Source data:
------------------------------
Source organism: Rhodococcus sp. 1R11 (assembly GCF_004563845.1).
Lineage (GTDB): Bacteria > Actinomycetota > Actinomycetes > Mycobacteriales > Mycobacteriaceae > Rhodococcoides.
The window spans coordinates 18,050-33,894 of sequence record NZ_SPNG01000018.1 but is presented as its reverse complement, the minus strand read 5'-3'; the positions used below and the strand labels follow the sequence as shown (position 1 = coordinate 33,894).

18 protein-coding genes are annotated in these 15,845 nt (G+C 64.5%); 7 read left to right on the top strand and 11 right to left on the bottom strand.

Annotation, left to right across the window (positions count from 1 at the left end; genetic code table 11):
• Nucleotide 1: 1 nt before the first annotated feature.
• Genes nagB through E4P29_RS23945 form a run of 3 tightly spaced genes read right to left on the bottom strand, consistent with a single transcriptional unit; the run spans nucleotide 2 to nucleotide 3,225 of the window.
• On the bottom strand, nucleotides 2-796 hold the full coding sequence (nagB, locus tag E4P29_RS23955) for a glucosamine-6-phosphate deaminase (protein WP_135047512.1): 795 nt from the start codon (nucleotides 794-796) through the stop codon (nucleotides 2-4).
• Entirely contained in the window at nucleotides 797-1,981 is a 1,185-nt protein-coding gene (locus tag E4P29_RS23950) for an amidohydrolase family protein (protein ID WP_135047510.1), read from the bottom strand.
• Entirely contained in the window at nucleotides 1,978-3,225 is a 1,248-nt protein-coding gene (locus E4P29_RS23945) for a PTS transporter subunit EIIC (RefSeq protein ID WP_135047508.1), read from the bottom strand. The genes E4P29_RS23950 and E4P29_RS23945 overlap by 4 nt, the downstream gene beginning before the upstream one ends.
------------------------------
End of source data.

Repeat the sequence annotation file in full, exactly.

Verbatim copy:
Source organism: Rhodococcus sp. 1R11 (assembly GCF_004563845.1).
Lineage (GTDB): Bacteria > Actinomycetota > Actinomycetes > Mycobacteriales > Mycobacteriaceae > Rhodococcoides.
The window spans coordinates 18,050-33,894 of sequence record NZ_SPNG01000018.1 but is presented as its reverse complement, the minus strand read 5'-3'; the positions used below and the strand labels follow the sequence as shown (position 1 = coordinate 33,894).

18 protein-coding genes are annotated in these 15,845 nt (G+C 64.5%); 7 read left to right on the top strand and 11 right to left on the bottom strand.

Annotation, left to right across the window (positions count from 1 at the left end; genetic code table 11):
• Nucleotide 1: 1 nt before the first annotated feature.
• Genes nagB through E4P29_RS23945 form a run of 3 tightly spaced genes read right to left on the bottom strand, consistent with a single transcriptional unit; the run spans nucleotide 2 to nucleotide 3,225 of the window.
• On the bottom strand, nucleotides 2-796 hold the full coding sequence (nagB, locus tag E4P29_RS23955) for a glucosamine-6-phosphate deaminase (protein WP_135047512.1): 795 nt from the start codon (nucleotides 794-796) through the stop codon (nucleotides 2-4).
• Entirely contained in the window at nucleotides 797-1,981 is a 1,185-nt protein-coding gene (locus tag E4P29_RS23950) for an amidohydrolase family protein (protein ID WP_135047510.1), read from the bottom strand.
• Entirely contained in the window at nucleotides 1,978-3,225 is a 1,248-nt protein-coding gene (locus E4P29_RS23945) for a PTS transporter subunit EIIC (RefSeq protein ID WP_135047508.1), read from the bottom strand. The genes E4P29_RS23950 and E4P29_RS23945 overlap by 4 nt, the downstream gene beginning before the upstream one ends.